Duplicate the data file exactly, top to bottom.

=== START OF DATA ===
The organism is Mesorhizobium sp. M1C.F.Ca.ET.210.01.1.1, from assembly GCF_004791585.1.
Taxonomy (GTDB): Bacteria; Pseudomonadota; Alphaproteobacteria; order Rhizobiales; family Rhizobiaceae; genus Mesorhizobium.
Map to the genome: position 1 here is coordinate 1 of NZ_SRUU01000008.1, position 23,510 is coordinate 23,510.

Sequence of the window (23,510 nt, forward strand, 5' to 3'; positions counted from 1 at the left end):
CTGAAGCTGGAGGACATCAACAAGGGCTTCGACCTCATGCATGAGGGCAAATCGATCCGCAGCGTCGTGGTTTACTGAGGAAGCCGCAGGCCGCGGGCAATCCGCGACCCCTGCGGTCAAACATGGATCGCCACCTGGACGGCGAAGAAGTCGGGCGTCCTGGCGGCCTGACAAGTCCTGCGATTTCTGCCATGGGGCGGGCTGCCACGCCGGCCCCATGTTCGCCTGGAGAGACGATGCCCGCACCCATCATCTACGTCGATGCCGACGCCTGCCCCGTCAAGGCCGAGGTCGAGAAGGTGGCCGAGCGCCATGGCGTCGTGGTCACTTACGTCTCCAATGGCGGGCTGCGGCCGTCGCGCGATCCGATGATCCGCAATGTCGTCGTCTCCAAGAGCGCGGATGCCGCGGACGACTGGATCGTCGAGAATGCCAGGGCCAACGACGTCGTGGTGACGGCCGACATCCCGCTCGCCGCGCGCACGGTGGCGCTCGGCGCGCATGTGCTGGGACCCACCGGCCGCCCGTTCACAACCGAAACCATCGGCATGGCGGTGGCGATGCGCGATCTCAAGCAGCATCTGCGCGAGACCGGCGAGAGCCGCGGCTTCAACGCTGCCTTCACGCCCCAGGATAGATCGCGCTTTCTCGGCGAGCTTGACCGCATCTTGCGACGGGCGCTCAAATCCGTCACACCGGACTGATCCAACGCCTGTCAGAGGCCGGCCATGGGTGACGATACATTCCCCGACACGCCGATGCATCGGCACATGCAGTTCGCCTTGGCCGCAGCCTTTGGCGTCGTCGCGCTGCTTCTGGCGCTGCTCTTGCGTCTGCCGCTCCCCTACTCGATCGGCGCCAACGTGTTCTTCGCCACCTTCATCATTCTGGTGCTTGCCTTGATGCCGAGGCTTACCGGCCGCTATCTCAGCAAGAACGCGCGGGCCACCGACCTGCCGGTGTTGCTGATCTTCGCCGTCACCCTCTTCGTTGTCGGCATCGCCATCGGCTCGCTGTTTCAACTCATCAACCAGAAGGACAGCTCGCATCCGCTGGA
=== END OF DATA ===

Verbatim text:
The organism is Mesorhizobium sp. M1C.F.Ca.ET.210.01.1.1, from assembly GCF_004791585.1.
Taxonomy (GTDB): Bacteria; Pseudomonadota; Alphaproteobacteria; order Rhizobiales; family Rhizobiaceae; genus Mesorhizobium.
Map to the genome: position 1 here is coordinate 1 of NZ_SRUU01000008.1, position 23,510 is coordinate 23,510.

Sequence of the window (23,510 nt, forward strand, 5' to 3'; positions counted from 1 at the left end):
CTGAAGCTGGAGGACATCAACAAGGGCTTCGACCTCATGCATGAGGGCAAATCGATCCGCAGCGTCGTGGTTTACTGAGGAAGCCGCAGGCCGCGGGCAATCCGCGACCCCTGCGGTCAAACATGGATCGCCACCTGGACGGCGAAGAAGTCGGGCGTCCTGGCGGCCTGACAAGTCCTGCGATTTCTGCCATGGGGCGGGCTGCCACGCCGGCCCCATGTTCGCCTGGAGAGACGATGCCCGCACCCATCATCTACGTCGATGCCGACGCCTGCCCCGTCAAGGCCGAGGTCGAGAAGGTGGCCGAGCGCCATGGCGTCGTGGTCACTTACGTCTCCAATGGCGGGCTGCGGCCGTCGCGCGATCCGATGATCCGCAATGTCGTCGTCTCCAAGAGCGCGGATGCCGCGGACGACTGGATCGTCGAGAATGCCAGGGCCAACGACGTCGTGGTGACGGCCGACATCCCGCTCGCCGCGCGCACGGTGGCGCTCGGCGCGCATGTGCTGGGACCCACCGGCCGCCCGTTCACAACCGAAACCATCGGCATGGCGGTGGCGATGCGCGATCTCAAGCAGCATCTGCGCGAGACCGGCGAGAGCCGCGGCTTCAACGCTGCCTTCACGCCCCAGGATAGATCGCGCTTTCTCGGCGAGCTTGACCGCATCTTGCGACGGGCGCTCAAATCCGTCACACCGGACTGATCCAACGCCTGTCAGAGGCCGGCCATGGGTGACGATACATTCCCCGACACGCCGATGCATCGGCACATGCAGTTCGCCTTGGCCGCAGCCTTTGGCGTCGTCGCGCTGCTTCTGGCGCTGCTCTTGCGTCTGCCGCTCCCCTACTCGATCGGCGCCAACGTGTTCTTCGCCACCTTCATCATTCTGGTGCTTGCCTTGATGCCGAGGCTTACCGGCCGCTATCTCAGCAAGAACGCGCGGGCCACCGACCTGCCGGTGTTGCTGATCTTCGCCGTCACCCTCTTCGTTGTCGGCATCGCCATCGGCTCGCTGTTTCAACTCATCAACCAGAAGGACAGCTCGCATCCGCTGGA